« Last Edit: January 01, 1970, 12:00:00 AM by Barnaby_McEwan »

Offline Raven_Walkingstick

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Re: James "Flaming Eagle" Mooney
« Reply #6 on: June 07, 2006, 02:00:16 PM »
The Oklevueha Band is not a federal recognized tribe.

I am not sure about Bad River, but I do know that some of the rez's up in Wisconsin do allow non- natives to buy property and to live there.

The Oklevueha Band of Seminole is a not for profit corporation created by the members of the Oklevueha band community in Wisconsin who are citizens of Oklevueha band of Seminole .

All members are granted a campsite within "colony lands" which are non-transferable, cannot be sold and at which a member cannot be denied entry for usage as a campsite except by due process of Oklevueha tribal law.

Health services: ? Services in hand, foot and body reflexology shall be available with minimum costs to patients and based on ability to pay or barter
The costs for health services will be kept to a minimum as health servics personnel provide their services on a volunttary basis. The only costs incured will be for supplies, remedies, transportation and replacement of medicine plants. Every attempt shall be made to keep health care at the lowest possible level. They don't receive federal or state support for their health programs at this time.

The membership application comes down to proving to be a descent of the Core family.
I do not know of any tribe that only recognizes members from descent of one family only.

Offline educatedindian

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Re: James "Flaming Eagle" Mooney
« Reply #7 on: June 07, 2006, 05:09:44 PM »
What he's claiming doesn't fit with what I know about the Seminole and Yamassee. The Yamassee were in Florida before that date, many of them in Spanish missions. Many historians (including an official state of Florida one) claimed they were wiped out, though the historical record shows they almost certainly joined the Seminole.
I've never heard of them once being a part of the Cherokee, and I certainly have never heard of any accounts of them or any other NDNs that were EVER "enslaved" by the Seminole or Creek.
Some Seminoles and Creeks did have what outsiders took to be Black slaves. Actually they were runaways from white slave owners. They took refuge with the Seminole and Creek and mostly had a tribute relationship. They paid so much each year in crops and other goods in return for protection and military alliance against white colonists and slaveowners and also got use of Seminole and Creek lands. Most Creek and Seminole "slave owners" refused to fight on the Confederate side.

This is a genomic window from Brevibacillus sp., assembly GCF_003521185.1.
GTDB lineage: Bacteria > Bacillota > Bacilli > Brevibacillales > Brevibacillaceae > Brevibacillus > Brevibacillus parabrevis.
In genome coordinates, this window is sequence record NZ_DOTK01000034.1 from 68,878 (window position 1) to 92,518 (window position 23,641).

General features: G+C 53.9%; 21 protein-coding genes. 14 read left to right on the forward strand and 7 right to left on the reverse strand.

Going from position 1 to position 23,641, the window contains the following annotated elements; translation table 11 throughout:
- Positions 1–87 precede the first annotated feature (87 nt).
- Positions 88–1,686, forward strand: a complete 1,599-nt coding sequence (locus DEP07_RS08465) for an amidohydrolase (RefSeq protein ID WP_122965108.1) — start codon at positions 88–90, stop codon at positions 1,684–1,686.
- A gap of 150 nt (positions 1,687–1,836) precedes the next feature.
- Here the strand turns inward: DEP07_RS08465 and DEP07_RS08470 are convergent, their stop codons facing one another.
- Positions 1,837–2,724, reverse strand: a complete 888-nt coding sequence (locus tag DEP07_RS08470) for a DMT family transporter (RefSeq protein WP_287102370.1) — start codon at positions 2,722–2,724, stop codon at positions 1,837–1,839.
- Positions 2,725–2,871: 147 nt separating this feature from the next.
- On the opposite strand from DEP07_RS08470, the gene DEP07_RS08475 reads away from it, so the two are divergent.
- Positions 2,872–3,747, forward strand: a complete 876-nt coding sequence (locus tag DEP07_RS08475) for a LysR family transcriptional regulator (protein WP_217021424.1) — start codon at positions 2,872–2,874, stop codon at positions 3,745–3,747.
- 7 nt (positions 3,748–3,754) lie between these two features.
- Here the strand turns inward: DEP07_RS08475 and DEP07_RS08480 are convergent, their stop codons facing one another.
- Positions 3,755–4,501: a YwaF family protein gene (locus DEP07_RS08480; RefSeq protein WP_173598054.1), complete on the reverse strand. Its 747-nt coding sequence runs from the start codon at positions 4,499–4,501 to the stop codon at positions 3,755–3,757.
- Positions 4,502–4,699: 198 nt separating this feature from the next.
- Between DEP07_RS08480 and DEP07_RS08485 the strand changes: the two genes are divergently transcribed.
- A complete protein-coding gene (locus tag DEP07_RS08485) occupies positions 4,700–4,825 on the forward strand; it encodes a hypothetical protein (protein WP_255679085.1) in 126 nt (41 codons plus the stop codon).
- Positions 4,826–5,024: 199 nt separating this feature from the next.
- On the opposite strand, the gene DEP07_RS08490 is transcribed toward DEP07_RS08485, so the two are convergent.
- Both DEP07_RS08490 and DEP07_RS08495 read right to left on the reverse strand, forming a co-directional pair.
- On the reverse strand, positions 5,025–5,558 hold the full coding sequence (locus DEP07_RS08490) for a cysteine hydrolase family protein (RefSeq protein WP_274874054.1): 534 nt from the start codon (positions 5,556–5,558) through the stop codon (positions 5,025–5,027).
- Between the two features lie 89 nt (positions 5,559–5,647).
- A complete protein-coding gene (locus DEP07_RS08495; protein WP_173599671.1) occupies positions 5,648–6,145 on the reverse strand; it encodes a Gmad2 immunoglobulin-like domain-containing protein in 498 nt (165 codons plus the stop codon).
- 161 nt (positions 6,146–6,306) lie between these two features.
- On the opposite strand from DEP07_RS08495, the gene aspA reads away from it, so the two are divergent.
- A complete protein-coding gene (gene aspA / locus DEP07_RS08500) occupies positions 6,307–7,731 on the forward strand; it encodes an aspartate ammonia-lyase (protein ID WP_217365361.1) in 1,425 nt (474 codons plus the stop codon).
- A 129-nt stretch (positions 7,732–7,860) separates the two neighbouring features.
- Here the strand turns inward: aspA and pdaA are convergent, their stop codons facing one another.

The name Little Dove is common it's hard to track down just who they mean. The Mormon genealogy bit... ::)

Offline Barnaby_McEwan

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Re: James "Flaming Eagle" Mooney
« Reply #8 on: June 07, 2006, 05:42:20 PM »
Thanks folks. I wonder if the Oklevueha Band of Seminole have been getting any heat from NAC people about their alleged member.

Offline Barnaby_McEwan

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Re: James "Flaming Eagle" Mooney
« Reply #9 on: June 08, 2006, 05:10:29 AM »
Off topic replies have been moved to [link=http://www.newagefraud.org/cgi-bin/yabb2/YaBB.pl?num=1149743430]This Thread[/link]

Offline earthw7

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Self-described medicine man seeks return of peyote
« Reply #10 on: July 29, 2008, 06:07:45 PM »
http://deseretnews.com/article/1%2C5143%2C700246682%2C00.html
Native American church's items are returned
By Deborah Bulkeley
Deseret News
Published: July 29, 2008
It's been more than two years since federal felony peyote charges were dropped against the founders of a Utah County-based Native American church.
Now, James "Flaming Eagle" Mooney, his wife, Linda Mooney, and other members of the Oklevueha Native American Church are celebrating the recent return of documents and ceremonial items that had been seized as part of the federal investigation.

James Mooney said he was particularly grateful for the return of the "Peyote Chief," which he said is a peyote button, kept in a ceramic pot, designated to guide a ceremony.

"They took it off of our altar. It's almost as if they took a chalice from a Catholic church," James Mooney said Monday before a ceremony planned to be performed outside the Utah Federal Public Defender's Office. About a dozen people gathered for the ceremony honoring the Mooneys' defense.

However, Mooney says his legal struggle isn't yet over. Mooney is now seeking private counsel to try to gain back what he says are some 15,000 buttons of peyote, enough for 30,000 ceremonies.